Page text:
6 ways entrepreneurs in the country can finance their business

Entrepreneurs can look at various funding options to finance their small business. Picture: Karen Sandison/African News Agency(ANA)

Entrepreneurs can look at various funding options to finance their small business. Picture: Karen Sandison/African News Agency(ANA)

Published Mar 29, 2022


A report from the World Bank suggests that entrepreneurship can solve the job crisis in South Africa but many entrepreneurs battle for funding.

Below is a look at the different funding options that entrepreneurs can use to fund their small business.

1. Government funding

The South African government will offer funding to entrepreneurs for their business if the enterprise can impact the economy.

Government offers 5 types of grants:

  • Grants -
  • Cost-sharing grants -
  • Incentives
  • Tax incentives
  • Equity funding

An entrepreneur will need to meet the following criteria to be eligible for government funding: a registered company, B-BBEE certification, tax clearance, company profile and a business plan

2. Bootstrapping

The business funds itself. Bootstrapping, also known as financial bootstrapping, is when an entrepreneur starts a company with little capital, relying on their own funds rather than outside investments to build the business. As the business grows, they use the profits for further growth.

3. Crowdfunding

Crowdfunding is the use of small amounts of capital from a large number of individuals to finance a new business venture.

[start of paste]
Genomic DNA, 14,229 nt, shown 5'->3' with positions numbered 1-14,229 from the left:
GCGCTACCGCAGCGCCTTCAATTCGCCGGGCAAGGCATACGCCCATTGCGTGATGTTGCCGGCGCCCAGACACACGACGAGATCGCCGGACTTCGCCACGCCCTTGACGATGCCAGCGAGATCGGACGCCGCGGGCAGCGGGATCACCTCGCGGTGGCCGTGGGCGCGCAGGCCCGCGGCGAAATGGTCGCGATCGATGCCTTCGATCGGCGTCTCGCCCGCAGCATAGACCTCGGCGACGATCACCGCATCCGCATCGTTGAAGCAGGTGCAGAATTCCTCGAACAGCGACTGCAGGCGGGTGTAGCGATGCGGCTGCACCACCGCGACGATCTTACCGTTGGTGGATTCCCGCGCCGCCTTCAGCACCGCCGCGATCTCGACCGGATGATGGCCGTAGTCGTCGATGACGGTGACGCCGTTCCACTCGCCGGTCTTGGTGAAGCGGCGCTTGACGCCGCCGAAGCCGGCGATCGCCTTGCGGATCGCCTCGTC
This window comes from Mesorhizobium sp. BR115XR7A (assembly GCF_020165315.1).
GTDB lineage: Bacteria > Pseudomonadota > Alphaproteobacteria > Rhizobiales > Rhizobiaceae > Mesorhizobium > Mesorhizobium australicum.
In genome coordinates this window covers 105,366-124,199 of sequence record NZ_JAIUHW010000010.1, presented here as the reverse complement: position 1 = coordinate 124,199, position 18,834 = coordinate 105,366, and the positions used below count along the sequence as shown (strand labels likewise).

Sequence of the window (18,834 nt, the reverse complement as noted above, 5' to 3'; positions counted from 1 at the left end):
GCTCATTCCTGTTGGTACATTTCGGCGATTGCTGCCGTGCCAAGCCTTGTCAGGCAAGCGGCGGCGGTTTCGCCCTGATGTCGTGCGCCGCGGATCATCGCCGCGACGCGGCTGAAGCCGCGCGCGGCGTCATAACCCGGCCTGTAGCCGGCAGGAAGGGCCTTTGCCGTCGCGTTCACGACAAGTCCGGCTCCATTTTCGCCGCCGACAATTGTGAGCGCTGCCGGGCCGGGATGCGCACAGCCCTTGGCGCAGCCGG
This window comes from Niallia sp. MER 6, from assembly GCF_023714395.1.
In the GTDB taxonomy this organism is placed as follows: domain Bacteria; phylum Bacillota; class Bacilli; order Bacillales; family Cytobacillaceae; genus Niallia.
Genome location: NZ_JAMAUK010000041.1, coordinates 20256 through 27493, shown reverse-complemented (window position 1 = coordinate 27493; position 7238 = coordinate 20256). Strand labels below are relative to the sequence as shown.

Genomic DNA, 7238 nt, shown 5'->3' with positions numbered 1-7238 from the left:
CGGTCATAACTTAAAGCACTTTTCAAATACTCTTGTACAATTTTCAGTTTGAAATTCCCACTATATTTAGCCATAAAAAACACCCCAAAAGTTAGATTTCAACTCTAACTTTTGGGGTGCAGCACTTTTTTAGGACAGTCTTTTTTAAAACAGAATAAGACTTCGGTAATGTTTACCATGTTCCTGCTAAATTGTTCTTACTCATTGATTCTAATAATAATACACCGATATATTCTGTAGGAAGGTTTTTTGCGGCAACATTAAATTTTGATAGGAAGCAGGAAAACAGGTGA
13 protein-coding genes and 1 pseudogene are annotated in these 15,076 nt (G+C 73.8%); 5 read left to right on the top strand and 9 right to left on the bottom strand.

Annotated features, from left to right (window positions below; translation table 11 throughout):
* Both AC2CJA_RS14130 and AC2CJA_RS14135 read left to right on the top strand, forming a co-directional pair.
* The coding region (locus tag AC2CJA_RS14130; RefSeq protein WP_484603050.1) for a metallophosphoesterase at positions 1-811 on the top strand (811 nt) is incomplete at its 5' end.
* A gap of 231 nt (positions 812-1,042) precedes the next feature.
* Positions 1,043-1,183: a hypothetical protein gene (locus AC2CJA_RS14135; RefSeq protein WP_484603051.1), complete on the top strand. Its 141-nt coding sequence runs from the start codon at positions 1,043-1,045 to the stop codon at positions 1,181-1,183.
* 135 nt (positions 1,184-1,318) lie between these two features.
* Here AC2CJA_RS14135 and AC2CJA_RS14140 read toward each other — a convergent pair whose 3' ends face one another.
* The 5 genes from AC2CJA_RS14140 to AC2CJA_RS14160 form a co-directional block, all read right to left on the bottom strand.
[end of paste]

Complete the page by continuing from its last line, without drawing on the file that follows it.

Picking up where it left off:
In the past two years, crowdfunding has grown in popularity, largely because of the Covid-19 pandemic in 2020.

In South Africa, there are a variety of crowdfunding platforms that entrepreneurs can look to get funding for their businesses, including Uprise Africa and Thundafund.

In 2018, Uprise Africa announced the company’s first equity crowdfunding investment closed after raising a total of R 3 889 000 in just 60 days for Drifter Brewing Company.

The three primary types of crowdfunding are:

  • Debt-based crowdfunding
  • Equity-based crowdfunding
  • Rewards-based crowdfunding

4. Venture Capital

An entrepreneur who is just starting business can go down the venture capital route when seeking funding.

Venture capital is offered to early-stage enterprises for companies that show potential for growth. However, in exchange for funding, the venture capital firm may require certain decision-making powers or an ownership stake in the business.

According to a report in Business Report, the South African venture capital market continued to grow during the Covid-19 pandemic, with 74 Fund managers investing R1.39 billion into122 entities through 167 investment rounds in 2020.

5. Angel investor

An angel investor is a high net-worth individual (HNWI) who offers an entrepreneur’s start-up funding in exchange for a piece of the business. Angel investors are more likely to invest in firms that are recommended by trusted individuals. Therefore, it is important that an entrepreneur network’s in the business community to get a referral.

6. Traditional financing

Entrepreneurs can look to the traditional and more common ways of getting funding for a business: a business loan from a bank.

In South Africa, entrepreneurs can apply online to qualify for a business loan, and one of the requirements for the business loan can include that the business has been successfully trading for 12 months.